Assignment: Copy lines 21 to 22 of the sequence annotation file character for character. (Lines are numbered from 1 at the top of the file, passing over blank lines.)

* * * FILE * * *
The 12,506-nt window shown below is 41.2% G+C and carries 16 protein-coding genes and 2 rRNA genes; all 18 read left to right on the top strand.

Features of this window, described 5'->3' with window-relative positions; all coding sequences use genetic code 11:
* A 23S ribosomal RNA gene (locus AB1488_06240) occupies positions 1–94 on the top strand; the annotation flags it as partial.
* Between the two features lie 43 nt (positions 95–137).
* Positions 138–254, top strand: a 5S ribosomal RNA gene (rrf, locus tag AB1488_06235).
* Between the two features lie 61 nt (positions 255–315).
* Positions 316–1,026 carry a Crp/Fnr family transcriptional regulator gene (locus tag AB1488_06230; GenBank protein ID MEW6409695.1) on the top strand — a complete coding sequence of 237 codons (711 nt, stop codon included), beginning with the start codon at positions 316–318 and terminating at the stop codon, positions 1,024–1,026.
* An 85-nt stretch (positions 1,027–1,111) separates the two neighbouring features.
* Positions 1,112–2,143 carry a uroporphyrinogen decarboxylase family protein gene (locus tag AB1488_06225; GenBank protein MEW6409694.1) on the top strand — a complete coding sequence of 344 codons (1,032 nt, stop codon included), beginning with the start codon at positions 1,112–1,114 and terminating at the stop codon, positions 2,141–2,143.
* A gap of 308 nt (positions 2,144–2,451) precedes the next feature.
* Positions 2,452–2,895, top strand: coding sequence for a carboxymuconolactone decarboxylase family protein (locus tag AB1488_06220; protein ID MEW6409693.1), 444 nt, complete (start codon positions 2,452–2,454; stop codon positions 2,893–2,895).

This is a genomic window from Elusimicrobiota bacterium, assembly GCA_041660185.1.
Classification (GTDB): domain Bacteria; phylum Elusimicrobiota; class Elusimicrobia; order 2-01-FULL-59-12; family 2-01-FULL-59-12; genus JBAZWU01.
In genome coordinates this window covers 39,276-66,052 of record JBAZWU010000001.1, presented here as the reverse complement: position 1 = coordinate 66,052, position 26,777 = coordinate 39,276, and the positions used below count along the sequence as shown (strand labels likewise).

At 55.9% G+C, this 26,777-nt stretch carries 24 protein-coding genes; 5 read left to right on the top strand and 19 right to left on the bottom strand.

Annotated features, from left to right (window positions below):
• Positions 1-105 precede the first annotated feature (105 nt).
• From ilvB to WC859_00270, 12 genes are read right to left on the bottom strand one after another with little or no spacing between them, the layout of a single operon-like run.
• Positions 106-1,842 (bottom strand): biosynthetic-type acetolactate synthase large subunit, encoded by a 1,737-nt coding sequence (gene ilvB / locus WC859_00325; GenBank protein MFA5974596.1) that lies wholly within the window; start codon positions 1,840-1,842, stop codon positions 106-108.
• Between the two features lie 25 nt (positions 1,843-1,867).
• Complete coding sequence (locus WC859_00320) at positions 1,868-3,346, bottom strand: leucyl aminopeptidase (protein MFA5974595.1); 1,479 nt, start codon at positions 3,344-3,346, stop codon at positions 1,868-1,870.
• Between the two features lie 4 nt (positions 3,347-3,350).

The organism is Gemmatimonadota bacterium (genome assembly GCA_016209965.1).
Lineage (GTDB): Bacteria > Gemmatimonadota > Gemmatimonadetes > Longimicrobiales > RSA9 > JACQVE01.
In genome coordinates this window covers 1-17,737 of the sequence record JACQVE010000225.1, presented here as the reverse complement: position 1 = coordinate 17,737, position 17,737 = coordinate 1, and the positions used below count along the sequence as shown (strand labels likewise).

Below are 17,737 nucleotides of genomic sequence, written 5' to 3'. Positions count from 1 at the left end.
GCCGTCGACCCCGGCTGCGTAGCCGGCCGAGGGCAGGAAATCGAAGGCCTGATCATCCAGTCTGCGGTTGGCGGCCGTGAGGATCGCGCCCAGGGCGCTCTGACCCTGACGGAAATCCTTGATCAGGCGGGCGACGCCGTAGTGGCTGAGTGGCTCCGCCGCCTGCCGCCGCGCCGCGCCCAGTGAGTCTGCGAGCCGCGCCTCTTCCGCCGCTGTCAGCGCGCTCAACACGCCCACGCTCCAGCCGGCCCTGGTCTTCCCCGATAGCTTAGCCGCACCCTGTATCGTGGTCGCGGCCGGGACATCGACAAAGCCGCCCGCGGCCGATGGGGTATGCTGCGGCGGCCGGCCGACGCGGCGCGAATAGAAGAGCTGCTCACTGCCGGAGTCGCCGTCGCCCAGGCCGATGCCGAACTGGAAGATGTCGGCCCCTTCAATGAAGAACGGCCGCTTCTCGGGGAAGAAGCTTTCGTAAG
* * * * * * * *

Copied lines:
• Complete coding sequence (locus WC859_00320) at positions 1,868-3,346, bottom strand: leucyl aminopeptidase (protein MFA5974595.1); 1,479 nt, start codon at positions 3,344-3,346, stop codon at positions 1,868-1,870.
• Between the two features lie 4 nt (positions 3,347-3,350).